Atheist Foundations Merge

Skeptical Inquirer Magazine
Skeptical Inquirer Magazine
This journal has generally taken a skeptical point of view. What we mean is that we do not accept something unless there is evidence to support it. All of our presentations deal with evidence, and we have had numerous articles dealing with and debunking all kinds of claims in various areas of life that do not have evidential support. That has included scientific claims, claims in the paranormal, and claims of a religious nature.

In the early 90’s an organization was founded called the Committee for Skeptical Inquiry. Its stated objective was “to promote scientific inquiry, critical investigation, and the use of reason in examining controversial and extraordinary claims.” In 1995 they began a bimonthly with articles from skeptics about all kinds of issues. In the beginning, their articles were fairly even-handed, and they did a great job of looking into all kinds of bogus claims including some religious claims. In recent years their treatment of religious issues has drifted into constant attacks on any claim for evidence of the existence of God with a heavy bias against Christianity.

Many people regard Richard Dawkins as the leading atheist in the world. His books such as The God Delusion have been touted as the best atheism has to offer. We have reviewed many of Dawkins’ arguments in this journal as have writers like Alister McGrath (The Dawkins Delusion) and others. Several years ago Dawkins began his own organization called The Richard Dawkins Foundation for Reason and Science to promote his radical atheism.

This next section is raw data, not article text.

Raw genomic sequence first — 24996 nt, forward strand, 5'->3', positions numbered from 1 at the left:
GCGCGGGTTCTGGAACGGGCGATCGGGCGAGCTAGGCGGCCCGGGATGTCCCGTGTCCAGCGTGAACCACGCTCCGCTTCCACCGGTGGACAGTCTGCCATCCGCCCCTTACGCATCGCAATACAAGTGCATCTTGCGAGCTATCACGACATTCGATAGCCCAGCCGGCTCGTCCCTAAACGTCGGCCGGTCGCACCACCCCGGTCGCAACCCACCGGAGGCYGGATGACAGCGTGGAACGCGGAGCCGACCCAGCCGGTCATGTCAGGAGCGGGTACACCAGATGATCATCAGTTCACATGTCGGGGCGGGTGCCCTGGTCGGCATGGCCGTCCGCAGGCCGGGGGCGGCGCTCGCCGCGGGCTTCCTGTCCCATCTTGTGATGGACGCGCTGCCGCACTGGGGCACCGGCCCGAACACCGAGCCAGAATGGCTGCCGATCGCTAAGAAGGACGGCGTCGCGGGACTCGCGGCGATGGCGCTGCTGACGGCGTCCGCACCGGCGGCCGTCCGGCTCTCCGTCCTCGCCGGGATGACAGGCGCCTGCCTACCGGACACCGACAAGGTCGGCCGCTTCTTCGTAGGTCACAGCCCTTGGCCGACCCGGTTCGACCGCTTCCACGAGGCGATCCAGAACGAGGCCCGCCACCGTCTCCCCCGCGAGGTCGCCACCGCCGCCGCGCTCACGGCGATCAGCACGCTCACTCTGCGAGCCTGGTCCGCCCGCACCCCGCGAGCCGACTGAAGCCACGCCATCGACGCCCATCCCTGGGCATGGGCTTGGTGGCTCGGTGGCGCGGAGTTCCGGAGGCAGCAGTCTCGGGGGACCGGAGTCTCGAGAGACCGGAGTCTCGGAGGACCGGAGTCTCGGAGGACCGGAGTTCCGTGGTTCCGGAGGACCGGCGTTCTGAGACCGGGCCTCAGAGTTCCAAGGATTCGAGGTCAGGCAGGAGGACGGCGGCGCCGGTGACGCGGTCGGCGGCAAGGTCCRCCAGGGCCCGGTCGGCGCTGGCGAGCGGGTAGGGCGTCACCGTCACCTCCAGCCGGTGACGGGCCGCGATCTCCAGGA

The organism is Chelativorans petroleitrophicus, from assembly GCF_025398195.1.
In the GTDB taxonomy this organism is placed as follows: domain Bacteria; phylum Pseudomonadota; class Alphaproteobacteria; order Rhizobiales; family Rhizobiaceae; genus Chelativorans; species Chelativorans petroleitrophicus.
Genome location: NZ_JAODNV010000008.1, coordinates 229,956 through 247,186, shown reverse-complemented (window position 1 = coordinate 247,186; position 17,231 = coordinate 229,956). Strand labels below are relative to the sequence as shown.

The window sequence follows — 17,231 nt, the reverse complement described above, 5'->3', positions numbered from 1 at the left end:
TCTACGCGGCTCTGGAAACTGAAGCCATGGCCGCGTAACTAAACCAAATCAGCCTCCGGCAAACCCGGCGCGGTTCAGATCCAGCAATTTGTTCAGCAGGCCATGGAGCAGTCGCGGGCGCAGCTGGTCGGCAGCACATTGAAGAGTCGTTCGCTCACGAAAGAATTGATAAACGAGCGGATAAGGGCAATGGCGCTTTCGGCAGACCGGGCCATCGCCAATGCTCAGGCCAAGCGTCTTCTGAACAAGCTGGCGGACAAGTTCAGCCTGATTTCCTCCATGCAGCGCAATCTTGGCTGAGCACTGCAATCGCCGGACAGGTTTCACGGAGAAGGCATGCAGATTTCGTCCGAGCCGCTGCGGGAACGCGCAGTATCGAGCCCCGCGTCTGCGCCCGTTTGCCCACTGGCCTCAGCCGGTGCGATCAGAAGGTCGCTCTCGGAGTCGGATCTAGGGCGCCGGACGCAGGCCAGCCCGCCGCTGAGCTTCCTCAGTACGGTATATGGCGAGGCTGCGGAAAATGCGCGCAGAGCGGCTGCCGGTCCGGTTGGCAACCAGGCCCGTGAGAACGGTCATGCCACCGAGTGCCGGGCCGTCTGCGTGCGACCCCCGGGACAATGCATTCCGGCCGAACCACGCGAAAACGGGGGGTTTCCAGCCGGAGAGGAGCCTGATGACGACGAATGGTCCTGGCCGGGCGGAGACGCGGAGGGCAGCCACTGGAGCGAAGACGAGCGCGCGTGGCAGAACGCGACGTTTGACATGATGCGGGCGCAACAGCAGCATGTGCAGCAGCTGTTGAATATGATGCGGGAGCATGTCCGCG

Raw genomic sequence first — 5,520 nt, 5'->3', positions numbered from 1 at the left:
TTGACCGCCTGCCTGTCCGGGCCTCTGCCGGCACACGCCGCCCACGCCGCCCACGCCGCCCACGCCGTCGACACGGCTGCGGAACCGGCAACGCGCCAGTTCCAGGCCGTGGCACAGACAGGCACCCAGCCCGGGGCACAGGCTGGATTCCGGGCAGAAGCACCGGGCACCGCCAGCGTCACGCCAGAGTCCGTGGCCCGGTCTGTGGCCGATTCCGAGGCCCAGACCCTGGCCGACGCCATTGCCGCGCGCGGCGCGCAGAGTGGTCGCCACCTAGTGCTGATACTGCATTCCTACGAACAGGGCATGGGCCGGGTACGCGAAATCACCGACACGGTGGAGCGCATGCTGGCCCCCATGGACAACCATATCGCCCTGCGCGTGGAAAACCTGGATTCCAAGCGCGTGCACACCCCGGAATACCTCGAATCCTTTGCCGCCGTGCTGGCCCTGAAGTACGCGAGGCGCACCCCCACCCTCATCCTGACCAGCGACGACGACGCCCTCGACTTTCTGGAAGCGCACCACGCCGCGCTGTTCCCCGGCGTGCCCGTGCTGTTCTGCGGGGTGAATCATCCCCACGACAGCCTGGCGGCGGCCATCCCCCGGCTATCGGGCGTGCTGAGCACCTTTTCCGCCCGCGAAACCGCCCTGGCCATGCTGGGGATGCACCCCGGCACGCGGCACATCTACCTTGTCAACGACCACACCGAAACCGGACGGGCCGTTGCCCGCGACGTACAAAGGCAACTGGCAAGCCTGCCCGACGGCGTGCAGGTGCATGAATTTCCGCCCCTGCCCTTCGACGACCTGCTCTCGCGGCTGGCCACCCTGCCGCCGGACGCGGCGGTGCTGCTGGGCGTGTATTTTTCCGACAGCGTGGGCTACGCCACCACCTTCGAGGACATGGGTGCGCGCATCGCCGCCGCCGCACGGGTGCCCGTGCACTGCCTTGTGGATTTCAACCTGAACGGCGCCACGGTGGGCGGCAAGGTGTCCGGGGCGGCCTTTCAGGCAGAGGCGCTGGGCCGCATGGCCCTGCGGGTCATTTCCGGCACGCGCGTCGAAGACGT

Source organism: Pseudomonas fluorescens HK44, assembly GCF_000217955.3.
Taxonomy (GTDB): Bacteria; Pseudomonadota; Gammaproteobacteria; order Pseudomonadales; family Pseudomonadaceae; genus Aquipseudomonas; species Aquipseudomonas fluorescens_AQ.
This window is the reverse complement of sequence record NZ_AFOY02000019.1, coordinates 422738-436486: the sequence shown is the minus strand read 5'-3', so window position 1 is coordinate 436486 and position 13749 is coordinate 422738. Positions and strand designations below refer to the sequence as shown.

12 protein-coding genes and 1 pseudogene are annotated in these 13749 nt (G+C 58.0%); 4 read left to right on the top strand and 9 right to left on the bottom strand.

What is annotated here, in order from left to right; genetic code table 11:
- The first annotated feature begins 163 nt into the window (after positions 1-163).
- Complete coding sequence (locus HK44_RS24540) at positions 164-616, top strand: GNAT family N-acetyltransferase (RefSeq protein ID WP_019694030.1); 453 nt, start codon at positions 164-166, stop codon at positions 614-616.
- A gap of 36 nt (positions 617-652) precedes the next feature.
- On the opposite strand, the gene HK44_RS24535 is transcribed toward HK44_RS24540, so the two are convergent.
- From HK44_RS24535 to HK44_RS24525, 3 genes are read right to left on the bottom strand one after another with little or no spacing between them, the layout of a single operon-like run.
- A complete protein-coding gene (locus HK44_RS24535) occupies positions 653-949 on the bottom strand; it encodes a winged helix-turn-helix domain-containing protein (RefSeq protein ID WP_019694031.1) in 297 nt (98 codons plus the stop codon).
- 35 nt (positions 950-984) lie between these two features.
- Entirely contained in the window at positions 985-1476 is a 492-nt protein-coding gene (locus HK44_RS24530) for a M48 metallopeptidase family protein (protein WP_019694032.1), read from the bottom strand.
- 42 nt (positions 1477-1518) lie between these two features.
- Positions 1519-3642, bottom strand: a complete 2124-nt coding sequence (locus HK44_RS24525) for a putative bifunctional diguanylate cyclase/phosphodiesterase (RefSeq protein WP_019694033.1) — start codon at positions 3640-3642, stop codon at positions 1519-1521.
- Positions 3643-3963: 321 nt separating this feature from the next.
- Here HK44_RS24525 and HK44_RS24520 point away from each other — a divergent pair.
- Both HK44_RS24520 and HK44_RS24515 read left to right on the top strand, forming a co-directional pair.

As of January 1, 2017, these two organizations have merged with Dawkins being on the Board of CFI and RDFRS becoming a division of CFI. One stated objective is to “continue the struggle for the full equality of atheists and other religious dissenters.” Secularism is the religious viewpoint of this merger, and the number of attacks on churches and individuals who argue for God’s existence will certainly escalate. There is a need for an unbiased investigation of all claims, secular and religious. However, personal comments against belief in God and ridicule of religion which has been typical of both organizations makes this merger an affront to those who want even-handed and fair investigations of all claims. Data from Skeptical Inquirer, March/April 2017, pages 4 and 5.